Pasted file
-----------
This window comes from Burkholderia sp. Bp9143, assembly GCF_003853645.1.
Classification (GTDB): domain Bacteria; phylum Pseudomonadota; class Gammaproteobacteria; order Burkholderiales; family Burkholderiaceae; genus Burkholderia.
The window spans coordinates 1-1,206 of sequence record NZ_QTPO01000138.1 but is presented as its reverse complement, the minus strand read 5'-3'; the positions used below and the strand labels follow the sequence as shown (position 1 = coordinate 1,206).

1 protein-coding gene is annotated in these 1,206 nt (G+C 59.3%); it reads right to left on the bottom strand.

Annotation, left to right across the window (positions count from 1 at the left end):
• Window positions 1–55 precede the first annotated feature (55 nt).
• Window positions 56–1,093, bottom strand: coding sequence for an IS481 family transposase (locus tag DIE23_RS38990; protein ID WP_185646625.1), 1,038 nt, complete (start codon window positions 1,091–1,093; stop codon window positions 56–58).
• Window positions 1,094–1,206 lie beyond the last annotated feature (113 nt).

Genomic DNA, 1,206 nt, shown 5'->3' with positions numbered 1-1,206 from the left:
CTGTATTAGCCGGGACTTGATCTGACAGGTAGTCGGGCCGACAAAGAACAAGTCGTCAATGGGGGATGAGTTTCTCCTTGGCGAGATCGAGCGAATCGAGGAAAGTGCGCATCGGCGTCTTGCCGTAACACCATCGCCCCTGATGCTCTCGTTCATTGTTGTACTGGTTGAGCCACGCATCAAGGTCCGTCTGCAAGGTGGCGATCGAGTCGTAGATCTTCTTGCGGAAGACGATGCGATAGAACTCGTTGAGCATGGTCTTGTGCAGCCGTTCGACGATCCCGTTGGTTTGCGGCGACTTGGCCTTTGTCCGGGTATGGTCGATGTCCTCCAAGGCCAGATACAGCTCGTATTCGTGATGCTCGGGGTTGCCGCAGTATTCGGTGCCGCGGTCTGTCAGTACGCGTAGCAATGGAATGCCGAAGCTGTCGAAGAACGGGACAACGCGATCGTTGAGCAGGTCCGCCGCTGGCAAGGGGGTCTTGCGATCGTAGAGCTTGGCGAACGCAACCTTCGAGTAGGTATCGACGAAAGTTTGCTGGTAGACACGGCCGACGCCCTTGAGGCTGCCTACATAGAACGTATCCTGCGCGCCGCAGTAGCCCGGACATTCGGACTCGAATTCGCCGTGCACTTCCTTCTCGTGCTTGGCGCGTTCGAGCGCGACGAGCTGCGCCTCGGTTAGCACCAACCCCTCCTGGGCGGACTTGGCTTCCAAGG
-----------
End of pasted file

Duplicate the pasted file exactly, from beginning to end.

This window comes from Burkholderia sp. Bp9143, assembly GCF_003853645.1.
Classification (GTDB): domain Bacteria; phylum Pseudomonadota; class Gammaproteobacteria; order Burkholderiales; family Burkholderiaceae; genus Burkholderia.
The window spans coordinates 1-1,206 of sequence record NZ_QTPO01000138.1 but is presented as its reverse complement, the minus strand read 5'-3'; the positions used below and the strand labels follow the sequence as shown (position 1 = coordinate 1,206).

1 protein-coding gene is annotated in these 1,206 nt (G+C 59.3%); it reads right to left on the bottom strand.

Annotation, left to right across the window (positions count from 1 at the left end):
• Window positions 1–55 precede the first annotated feature (55 nt).
• Window positions 56–1,093, bottom strand: coding sequence for an IS481 family transposase (locus tag DIE23_RS38990; protein ID WP_185646625.1), 1,038 nt, complete (start codon window positions 1,091–1,093; stop codon window positions 56–58).
• Window positions 1,094–1,206 lie beyond the last annotated feature (113 nt).

Genomic DNA, 1,206 nt, shown 5'->3' with positions numbered 1-1,206 from the left:
CTGTATTAGCCGGGACTTGATCTGACAGGTAGTCGGGCCGACAAAGAACAAGTCGTCAATGGGGGATGAGTTTCTCCTTGGCGAGATCGAGCGAATCGAGGAAAGTGCGCATCGGCGTCTTGCCGTAACACCATCGCCCCTGATGCTCTCGTTCATTGTTGTACTGGTTGAGCCACGCATCAAGGTCCGTCTGCAAGGTGGCGATCGAGTCGTAGATCTTCTTGCGGAAGACGATGCGATAGAACTCGTTGAGCATGGTCTTGTGCAGCCGTTCGACGATCCCGTTGGTTTGCGGCGACTTGGCCTTTGTCCGGGTATGGTCGATGTCCTCCAAGGCCAGATACAGCTCGTATTCGTGATGCTCGGGGTTGCCGCAGTATTCGGTGCCGCGGTCTGTCAGTACGCGTAGCAATGGAATGCCGAAGCTGTCGAAGAACGGGACAACGCGATCGTTGAGCAGGTCCGCCGCTGGCAAGGGGGTCTTGCGATCGTAGAGCTTGGCGAACGCAACCTTCGAGTAGGTATCGACGAAAGTTTGCTGGTAGACACGGCCGACGCCCTTGAGGCTGCCTACATAGAACGTATCCTGCGCGCCGCAGTAGCCCGGACATTCGGACTCGAATTCGCCGTGCACTTCCTTCTCGTGCTTGGCGCGTTCGAGCGCGACGAGCTGCGCCTCGGTTAGCACCAACCCCTCCTGGGCGGACTTGGCTTCCAAGG